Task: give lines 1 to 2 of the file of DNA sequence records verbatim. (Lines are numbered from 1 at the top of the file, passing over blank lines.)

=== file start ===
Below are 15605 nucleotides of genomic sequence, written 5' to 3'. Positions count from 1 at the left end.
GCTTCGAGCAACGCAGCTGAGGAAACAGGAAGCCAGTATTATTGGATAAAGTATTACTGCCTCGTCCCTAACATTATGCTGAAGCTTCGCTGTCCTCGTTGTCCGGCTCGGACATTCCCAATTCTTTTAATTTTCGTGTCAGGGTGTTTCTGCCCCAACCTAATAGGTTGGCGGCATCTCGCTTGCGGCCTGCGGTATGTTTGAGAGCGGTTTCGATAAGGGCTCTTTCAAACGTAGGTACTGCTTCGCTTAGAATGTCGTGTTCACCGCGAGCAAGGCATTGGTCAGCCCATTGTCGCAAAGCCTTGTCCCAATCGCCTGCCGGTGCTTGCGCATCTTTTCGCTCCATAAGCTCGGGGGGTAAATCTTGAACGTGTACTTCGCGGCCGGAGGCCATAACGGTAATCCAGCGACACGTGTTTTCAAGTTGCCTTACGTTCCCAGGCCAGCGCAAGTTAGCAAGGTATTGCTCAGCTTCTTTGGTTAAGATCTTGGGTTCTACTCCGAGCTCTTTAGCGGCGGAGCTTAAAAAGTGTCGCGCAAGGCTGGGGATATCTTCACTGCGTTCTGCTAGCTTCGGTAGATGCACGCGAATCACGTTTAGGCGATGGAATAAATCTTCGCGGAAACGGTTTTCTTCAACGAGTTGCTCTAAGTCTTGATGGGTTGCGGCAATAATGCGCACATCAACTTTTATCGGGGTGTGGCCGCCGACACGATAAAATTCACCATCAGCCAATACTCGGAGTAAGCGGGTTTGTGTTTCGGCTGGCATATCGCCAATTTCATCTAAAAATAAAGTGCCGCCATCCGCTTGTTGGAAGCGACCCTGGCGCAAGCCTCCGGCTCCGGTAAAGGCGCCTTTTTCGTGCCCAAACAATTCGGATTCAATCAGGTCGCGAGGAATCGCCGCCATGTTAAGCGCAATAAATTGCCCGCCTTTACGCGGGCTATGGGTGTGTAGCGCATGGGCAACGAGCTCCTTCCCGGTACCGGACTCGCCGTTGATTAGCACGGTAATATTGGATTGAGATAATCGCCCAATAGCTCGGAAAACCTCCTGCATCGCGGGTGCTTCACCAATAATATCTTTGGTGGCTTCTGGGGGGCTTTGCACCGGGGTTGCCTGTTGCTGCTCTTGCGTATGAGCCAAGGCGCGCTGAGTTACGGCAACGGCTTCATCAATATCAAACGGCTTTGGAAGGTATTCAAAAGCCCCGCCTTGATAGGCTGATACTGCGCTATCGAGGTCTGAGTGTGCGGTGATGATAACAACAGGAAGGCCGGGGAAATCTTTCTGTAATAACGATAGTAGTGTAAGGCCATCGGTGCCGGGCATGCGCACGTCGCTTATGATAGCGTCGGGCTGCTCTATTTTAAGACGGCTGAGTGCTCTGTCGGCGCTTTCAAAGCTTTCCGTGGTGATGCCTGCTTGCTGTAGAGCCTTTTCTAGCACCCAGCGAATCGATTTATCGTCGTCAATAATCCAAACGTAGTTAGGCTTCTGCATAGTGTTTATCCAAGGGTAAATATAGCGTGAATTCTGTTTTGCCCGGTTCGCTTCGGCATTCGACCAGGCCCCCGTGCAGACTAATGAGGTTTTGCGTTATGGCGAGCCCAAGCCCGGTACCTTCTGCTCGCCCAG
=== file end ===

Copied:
Below are 15605 nucleotides of genomic sequence, written 5' to 3'. Positions count from 1 at the left end.
GCTTCGAGCAACGCAGCTGAGGAAACAGGAAGCCAGTATTATTGGATAAAGTATTACTGCCTCGTCCCTAACATTATGCTGAAGCTTCGCTGTCCTCGTTGTCCGGCTCGGACATTCCCAATTCTTTTAATTTTCGTGTCAGGGTGTTTCTGCCCCAACCTAATAGGTTGGCGGCATCTCGCTTGCGGCCTGCGGTATGTTTGAGAGCGGTTTCGATAAGGGCTCTTTCAAACGTAGGTACTGCTTCGCTTAGAATGTCGTGTTCACCGCGAGCAAGGCATTGGTCAGCCCATTGTCGCAAAGCCTTGTCCCAATCGCCTGCCGGTGCTTGCGCATCTTTTCGCTCCATAAGCTCGGGGGGTAAATCTTGAACGTGTACTTCGCGGCCGGAGGCCATAACGGTAATCCAGCGACACGTGTTTTCAAGTTGCCTTACGTTCCCAGGCCAGCGCAAGTTAGCAAGGTATTGCTCAGCTTCTTTGGTTAAGATCTTGGGTTCTACTCCGAGCTCTTTAGCGGCGGAGCTTAAAAAGTGTCGCGCAAGGCTGGGGATATCTTCACTGCGTTCTGCTAGCTTCGGTAGATGCACGCGAATCACGTTTAGGCGATGGAATAAATCTTCGCGGAAACGGTTTTCTTCAACGAGTTGCTCTAAGTCTTGATGGGTTGCGGCAATAATGCGCACATCAACTTTTATCGGGGTGTGGCCGCCGACACGATAAAATTCACCATCAGCCAATACTCGGAGTAAGCGGGTTTGTGTTTCGGCTGGCATATCGCCAATTTCATCTAAAAATAAAGTGCCGCCATCCGCTTGTTGGAAGCGACCCTGGCGCAAGCCTCCGGCTCCGGTAAAGGCGCCTTTTTCGTGCCCAAACAATTCGGATTCAATCAGGTCGCGAGGAATCGCCGCCATGTTAAGCGCAATAAATTGCCCGCCTTTACGCGGGCTATGGGTGTGTAGCGCATGGGCAACGAGCTCCTTCCCGGTACCGGACTCGCCGTTGATTAGCACGGTAATATTGGATTGAGATAATCGCCCAATAGCTCGGAAAACCTCCTGCATCGCGGGTGCTTCACCAATAATATCTTTGGTGGCTTCTGGGGGGCTTTGCACCGGGGTTGCCTGTTGCTGCTCTTGCGTATGAGCCAAGGCGCGCTGAGTTACGGCAACGGCTTCATCAATATCAAACGGCTTTGGAAGGTATTCAAAAGCCCCGCCTTGATAGGCTGATACTGCGCTATCGAGGTCTGAGTGTGCGGTGATGATAACAACAGGAAGGCCGGGGAAATCTTTCTGTAATAACGATAGTAGTGTAAGGCCATCGGTGCCGGGCATGCGCACGTCGCTTATGATAGCGTCGGGCTGCTCTATTTTAAGACGGCTGAGTGCTCTGTCGGCGCTTTCAAAGCTTTCCGTGGTGATGCCTGCTTGCTGTAGAGCCTTTTCTAGCACCCAGCGAATCGATTTATCGTCGTCAATAATCCAAACGTAGTTAGGCTTCTGCATAGTGTTTATCCAAGGGTAAATATAGCGTGAATTCTGTTTTGCCCGGTTCGCTTCGGCATTCGACCAGGCCCCCGTGCAGACTAATGAGGTTTTGCGTTATGGCGAGCCCAAGCCCGGTACCTTCTGCTCGCCCAG